Challenges and solutions
Creating successful new offices in one shape or the other is not just about moving walls and adding new furniture. It will require a new mindset regarding indoor environments as well. Large number of people spending hours together in enclosed spaces, is sensitive from a health perspective, which we’ve recently seen. But we should also remember that there are vital comfort and performance aspects of the indoor environment, putting high requirements on ventilation and climatization as well. Along with minimising the transmission of virus, a good indoor climate means significant improvements in productivity and workplace satisfaction, which is something no employer can afford to disregard. When investing in indoor climate systems to create healthier working environments, we can also create more comfortable and productive offices simultaneously, if we do things right.
The air we breathe is important for our performance
In the industrial world, we spend about 90% of our lives indoors. Meaning that we have been indoors for 72 years by the time we turn 80. Typically we focus on food and water when we want to maximise productivity and wellness. Rarely anyone speaks about the air we breathe even though we know that a good air quality goes hand in hand with both high performance and comfort. The diagram below is illustrating the impact from 10% improvement in three typical evaluation parameters for buildings. Doesn’t it make sense to put the spotlight on the indoor environment quality to increase the workforce’ productivity in a building?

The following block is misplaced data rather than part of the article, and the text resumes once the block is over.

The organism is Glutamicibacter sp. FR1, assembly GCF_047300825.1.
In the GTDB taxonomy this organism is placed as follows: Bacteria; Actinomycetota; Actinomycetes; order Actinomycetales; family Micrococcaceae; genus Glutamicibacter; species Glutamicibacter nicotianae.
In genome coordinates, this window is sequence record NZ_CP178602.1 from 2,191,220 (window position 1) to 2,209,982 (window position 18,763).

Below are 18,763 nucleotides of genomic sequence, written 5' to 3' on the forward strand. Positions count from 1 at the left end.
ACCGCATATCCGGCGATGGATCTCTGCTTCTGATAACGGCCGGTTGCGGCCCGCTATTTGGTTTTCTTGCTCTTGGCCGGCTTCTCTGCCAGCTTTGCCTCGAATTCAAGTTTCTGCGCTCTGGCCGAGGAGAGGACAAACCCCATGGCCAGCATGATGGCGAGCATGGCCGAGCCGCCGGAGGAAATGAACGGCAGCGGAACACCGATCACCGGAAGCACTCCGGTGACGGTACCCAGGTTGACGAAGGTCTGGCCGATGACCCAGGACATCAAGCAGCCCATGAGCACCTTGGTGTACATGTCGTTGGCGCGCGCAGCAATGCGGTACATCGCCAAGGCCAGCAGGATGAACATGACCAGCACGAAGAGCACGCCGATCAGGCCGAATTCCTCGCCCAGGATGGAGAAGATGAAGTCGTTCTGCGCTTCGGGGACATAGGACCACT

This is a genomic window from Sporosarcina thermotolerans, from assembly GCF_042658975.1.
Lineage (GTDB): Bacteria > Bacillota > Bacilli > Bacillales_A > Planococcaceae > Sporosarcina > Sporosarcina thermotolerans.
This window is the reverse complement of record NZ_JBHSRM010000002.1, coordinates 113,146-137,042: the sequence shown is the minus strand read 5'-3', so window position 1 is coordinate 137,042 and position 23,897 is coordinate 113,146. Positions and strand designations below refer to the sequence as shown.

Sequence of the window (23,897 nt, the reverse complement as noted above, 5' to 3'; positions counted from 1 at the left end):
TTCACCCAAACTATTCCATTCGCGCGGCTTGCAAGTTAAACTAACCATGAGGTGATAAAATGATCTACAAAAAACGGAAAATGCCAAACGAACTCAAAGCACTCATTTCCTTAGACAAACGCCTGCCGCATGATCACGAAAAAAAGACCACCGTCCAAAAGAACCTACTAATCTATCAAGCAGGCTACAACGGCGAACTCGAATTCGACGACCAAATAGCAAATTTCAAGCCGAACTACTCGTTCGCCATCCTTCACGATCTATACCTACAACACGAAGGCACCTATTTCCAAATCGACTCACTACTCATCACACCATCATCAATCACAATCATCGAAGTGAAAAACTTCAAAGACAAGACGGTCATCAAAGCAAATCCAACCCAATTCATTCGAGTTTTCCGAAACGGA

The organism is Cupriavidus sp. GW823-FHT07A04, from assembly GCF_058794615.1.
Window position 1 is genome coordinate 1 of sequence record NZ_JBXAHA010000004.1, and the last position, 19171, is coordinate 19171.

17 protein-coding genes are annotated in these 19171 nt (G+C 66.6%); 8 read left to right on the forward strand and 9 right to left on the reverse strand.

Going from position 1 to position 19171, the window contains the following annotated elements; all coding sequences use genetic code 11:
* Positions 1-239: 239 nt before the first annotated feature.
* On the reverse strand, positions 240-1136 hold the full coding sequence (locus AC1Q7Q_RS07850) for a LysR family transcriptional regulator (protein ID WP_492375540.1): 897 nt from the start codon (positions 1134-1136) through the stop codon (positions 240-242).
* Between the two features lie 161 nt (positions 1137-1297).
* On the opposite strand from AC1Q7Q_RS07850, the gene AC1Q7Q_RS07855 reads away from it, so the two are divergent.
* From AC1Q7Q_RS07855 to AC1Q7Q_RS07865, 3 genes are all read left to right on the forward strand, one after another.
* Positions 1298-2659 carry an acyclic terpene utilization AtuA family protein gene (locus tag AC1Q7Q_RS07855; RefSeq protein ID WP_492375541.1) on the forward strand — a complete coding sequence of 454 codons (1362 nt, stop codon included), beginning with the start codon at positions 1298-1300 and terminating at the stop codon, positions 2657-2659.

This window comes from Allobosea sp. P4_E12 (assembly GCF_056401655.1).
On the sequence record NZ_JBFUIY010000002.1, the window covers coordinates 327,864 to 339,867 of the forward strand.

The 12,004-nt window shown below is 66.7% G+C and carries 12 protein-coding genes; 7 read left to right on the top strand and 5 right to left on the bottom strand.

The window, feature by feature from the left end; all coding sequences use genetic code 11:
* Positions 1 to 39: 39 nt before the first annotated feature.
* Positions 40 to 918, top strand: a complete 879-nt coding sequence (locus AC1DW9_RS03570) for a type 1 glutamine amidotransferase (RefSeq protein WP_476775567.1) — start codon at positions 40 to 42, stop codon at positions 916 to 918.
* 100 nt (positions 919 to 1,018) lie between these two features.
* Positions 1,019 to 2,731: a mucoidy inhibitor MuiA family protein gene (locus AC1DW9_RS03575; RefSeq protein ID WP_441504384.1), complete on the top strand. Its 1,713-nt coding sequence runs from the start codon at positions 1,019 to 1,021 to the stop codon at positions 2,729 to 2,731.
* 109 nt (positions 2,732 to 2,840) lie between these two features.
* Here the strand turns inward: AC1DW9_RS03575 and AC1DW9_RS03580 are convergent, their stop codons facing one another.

At Ventpro and Swegon we have deep knowledge about air quality and our services, products, and systems are all designed to provide the right solution for the project at hand, renovation or new-build. We know from great experience how to get things right from the outset, we know flexibility both in products and solutions, and we are there for you in every phase of your property development project.
Sources: Viscus Partners (2021) 6 office space trends for 2022 | Jones Lang LaSalle (2021) A surprising way to cut real estate costs